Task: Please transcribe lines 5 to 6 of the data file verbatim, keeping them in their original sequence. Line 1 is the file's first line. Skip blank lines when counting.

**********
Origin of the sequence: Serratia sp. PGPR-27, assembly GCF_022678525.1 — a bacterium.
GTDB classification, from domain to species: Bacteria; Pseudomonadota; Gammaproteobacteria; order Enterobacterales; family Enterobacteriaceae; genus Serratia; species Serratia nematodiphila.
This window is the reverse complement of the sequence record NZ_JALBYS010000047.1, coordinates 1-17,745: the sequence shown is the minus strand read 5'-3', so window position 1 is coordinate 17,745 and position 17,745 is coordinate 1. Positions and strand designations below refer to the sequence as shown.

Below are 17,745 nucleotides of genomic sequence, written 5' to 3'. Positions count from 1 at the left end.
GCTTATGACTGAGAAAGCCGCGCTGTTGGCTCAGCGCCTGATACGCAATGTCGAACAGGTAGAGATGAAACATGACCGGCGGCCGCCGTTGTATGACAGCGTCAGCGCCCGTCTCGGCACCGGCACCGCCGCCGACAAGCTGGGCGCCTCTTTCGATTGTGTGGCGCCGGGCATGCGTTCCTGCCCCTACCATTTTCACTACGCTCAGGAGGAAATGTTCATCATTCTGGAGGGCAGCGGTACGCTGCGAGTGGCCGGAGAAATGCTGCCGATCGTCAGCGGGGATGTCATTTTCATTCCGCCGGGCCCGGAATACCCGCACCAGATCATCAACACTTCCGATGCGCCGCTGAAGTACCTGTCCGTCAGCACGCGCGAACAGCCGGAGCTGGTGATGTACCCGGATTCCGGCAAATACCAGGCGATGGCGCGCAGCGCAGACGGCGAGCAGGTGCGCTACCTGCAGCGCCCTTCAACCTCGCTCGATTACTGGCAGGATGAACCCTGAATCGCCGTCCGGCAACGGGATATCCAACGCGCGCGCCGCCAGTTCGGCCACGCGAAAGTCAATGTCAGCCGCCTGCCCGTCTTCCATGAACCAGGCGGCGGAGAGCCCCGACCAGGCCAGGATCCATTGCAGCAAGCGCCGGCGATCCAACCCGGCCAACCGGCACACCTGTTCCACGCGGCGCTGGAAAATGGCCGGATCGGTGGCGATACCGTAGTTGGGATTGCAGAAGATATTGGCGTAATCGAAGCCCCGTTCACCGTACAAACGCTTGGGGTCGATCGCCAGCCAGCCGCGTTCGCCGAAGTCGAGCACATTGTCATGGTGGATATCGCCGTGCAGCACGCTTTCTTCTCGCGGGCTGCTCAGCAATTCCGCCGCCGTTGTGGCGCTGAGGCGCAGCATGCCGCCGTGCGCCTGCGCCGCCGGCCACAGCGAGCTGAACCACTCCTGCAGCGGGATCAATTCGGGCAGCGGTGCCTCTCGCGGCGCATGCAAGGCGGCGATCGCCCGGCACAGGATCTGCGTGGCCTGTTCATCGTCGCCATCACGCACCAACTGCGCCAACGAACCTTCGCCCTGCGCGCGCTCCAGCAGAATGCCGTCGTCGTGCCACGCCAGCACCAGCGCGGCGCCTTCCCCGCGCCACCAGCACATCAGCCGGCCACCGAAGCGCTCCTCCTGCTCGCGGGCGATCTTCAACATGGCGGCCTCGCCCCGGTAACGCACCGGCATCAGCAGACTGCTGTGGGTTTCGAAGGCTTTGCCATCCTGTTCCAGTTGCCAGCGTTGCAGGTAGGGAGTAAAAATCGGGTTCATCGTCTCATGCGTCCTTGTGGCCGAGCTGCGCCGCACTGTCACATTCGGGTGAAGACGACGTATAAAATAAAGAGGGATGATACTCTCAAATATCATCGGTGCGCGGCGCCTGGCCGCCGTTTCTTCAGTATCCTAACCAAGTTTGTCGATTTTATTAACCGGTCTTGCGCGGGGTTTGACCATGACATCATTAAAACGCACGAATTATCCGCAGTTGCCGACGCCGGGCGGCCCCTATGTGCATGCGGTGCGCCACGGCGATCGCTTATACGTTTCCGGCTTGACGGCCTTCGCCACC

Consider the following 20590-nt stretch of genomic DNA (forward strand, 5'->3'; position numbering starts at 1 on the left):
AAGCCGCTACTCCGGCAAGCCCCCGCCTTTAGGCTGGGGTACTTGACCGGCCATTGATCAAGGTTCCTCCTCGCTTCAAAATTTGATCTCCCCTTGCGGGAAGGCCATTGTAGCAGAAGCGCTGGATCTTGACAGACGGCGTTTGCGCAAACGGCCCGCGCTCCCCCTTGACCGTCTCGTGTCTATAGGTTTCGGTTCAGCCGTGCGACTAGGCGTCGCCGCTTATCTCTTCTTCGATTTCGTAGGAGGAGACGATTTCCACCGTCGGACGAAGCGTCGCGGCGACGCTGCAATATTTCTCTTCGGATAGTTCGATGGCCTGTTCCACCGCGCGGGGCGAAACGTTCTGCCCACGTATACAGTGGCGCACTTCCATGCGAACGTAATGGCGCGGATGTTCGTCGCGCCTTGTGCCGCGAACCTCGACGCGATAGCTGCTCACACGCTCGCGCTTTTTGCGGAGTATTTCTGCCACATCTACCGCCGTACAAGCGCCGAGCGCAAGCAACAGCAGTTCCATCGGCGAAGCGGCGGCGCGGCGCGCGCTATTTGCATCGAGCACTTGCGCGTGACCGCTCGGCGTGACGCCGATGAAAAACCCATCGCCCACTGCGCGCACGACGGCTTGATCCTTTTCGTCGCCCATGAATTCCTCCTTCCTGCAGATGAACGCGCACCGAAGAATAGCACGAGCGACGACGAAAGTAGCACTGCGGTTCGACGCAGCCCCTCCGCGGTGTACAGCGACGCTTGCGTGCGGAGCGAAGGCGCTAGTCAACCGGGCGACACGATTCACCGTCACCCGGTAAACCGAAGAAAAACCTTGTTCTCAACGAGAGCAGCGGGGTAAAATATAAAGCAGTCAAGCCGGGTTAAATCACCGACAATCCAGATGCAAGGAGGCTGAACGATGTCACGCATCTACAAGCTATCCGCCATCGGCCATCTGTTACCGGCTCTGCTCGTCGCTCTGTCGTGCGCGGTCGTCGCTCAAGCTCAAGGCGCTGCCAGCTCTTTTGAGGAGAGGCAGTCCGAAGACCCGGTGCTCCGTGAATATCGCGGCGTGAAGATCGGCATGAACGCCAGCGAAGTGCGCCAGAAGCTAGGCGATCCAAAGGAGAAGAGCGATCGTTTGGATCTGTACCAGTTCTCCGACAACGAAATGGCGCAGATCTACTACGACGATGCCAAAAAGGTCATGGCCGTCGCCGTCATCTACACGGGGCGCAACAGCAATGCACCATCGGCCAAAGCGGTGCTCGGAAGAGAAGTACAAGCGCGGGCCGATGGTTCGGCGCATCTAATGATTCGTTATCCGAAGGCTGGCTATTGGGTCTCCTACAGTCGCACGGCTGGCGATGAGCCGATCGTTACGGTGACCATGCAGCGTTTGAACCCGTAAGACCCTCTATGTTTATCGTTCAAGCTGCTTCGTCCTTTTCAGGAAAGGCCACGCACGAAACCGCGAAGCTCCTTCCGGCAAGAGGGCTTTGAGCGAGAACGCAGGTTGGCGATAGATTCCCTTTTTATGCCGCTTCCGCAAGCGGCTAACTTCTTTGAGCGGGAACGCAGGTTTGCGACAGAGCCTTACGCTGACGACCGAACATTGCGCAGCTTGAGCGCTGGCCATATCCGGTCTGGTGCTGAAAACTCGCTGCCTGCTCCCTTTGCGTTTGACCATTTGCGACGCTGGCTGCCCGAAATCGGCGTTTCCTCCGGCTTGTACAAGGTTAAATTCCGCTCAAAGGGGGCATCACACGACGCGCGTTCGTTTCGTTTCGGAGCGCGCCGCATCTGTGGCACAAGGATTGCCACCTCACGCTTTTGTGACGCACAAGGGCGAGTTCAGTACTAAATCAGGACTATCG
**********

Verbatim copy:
GCTTATGACTGAGAAAGCCGCGCTGTTGGCTCAGCGCCTGATACGCAATGTCGAACAGGTAGAGATGAAACATGACCGGCGGCCGCCGTTGTATGACAGCGTCAGCGCCCGTCTCGGCACCGGCACCGCCGCCGACAAGCTGGGCGCCTCTTTCGATTGTGTGGCGCCGGGCATGCGTTCCTGCCCCTACCATTTTCACTACGCTCAGGAGGAAATGTTCATCATTCTGGAGGGCAGCGGTACGCTGCGAGTGGCCGGAGAAATGCTGCCGATCGTCAGCGGGGATGTCATTTTCATTCCGCCGGGCCCGGAATACCCGCACCAGATCATCAACACTTCCGATGCGCCGCTGAAGTACCTGTCCGTCAGCACGCGCGAACAGCCGGAGCTGGTGATGTACCCGGATTCCGGCAAATACCAGGCGATGGCGCGCAGCGCAGACGGCGAGCAGGTGCGCTACCTGCAGCGCCCTTCAACCTCGCTCGATTACTGGCAGGATGAACCCTGAATCGCCGTCCGGCAACGGGATATCCAACGCGCGCGCCGCCAGTTCGGCCACGCGAAAGTCAATGTCAGCCGCCTGCCCGTCTTCCATGAACCAGGCGGCGGAGAGCCCCGACCAGGCCAGGATCCATTGCAGCAAGCGCCGGCGATCCAACCCGGCCAACCGGCACACCTGTTCCACGCGGCGCTGGAAAATGGCCGGATCGGTGGCGATACCGTAGTTGGGATTGCAGAAGATATTGGCGTAATCGAAGCCCCGTTCACCGTACAAACGCTTGGGGTCGATCGCCAGCCAGCCGCGTTCGCCGAAGTCGAGCACATTGTCATGGTGGATATCGCCGTGCAGCACGCTTTCTTCTCGCGGGCTGCTCAGCAATTCCGCCGCCGTTGTGGCGCTGAGGCGCAGCATGCCGCCGTGCGCCTGCGCCGCCGGCCACAGCGAGCTGAACCACTCCTGCAGCGGGATCAATTCGGGCAGCGGTGCCTCTCGCGGCGCATGCAAGGCGGCGATCGCCCGGCACAGGATCTGCGTGGCCTGTTCATCGTCGCCATCACGCACCAACTGCGCCAACGAACCTTCGCCCTGCGCGCGCTCCAGCAGAATGCCGTCGTCGTGCCACGCCAGCACCAGCGCGGCGCCTTCCCCGCGCCACCAGCACATCAGCCGGCCACCGAAGCGCTCCTCCTGCTCGCGGGCGATCTTCAACATGGCGGCCTCGCCCCGGTAACGCACCGGCATCAGCAGACTGCTGTGGGTTTCGAAGGCTTTGCCATCCTGTTCCAGTTGCCAGCGTTGCAGGTAGGGAGTAAAAATCGGGTTCATCGTCTCATGCGTCCTTGTGGCCGAGCTGCGCCGCACTGTCACATTCGGGTGAAGACGACGTATAAAATAAAGAGGGATGATACTCTCAAATATCATCGGTGCGCGGCGCCTGGCCGCCGTTTCTTCAGTATCCTAACCAAGTTTGTCGATTTTATTAACCGGTCTTGCGCGGGGTTTGACCATGACATCATTAAAACGCACGAATTATCCGCAGTTGCCGACGCCGGGCGGCCCCTATGTGCATGCGGTGCGCCACGGCGATCGCTTATACGTTTCCGGCTTGACGGCCTTCGCCACC

Consider the following 20590-nt stretch of genomic DNA (forward strand, 5'->3'; position numbering starts at 1 on the left):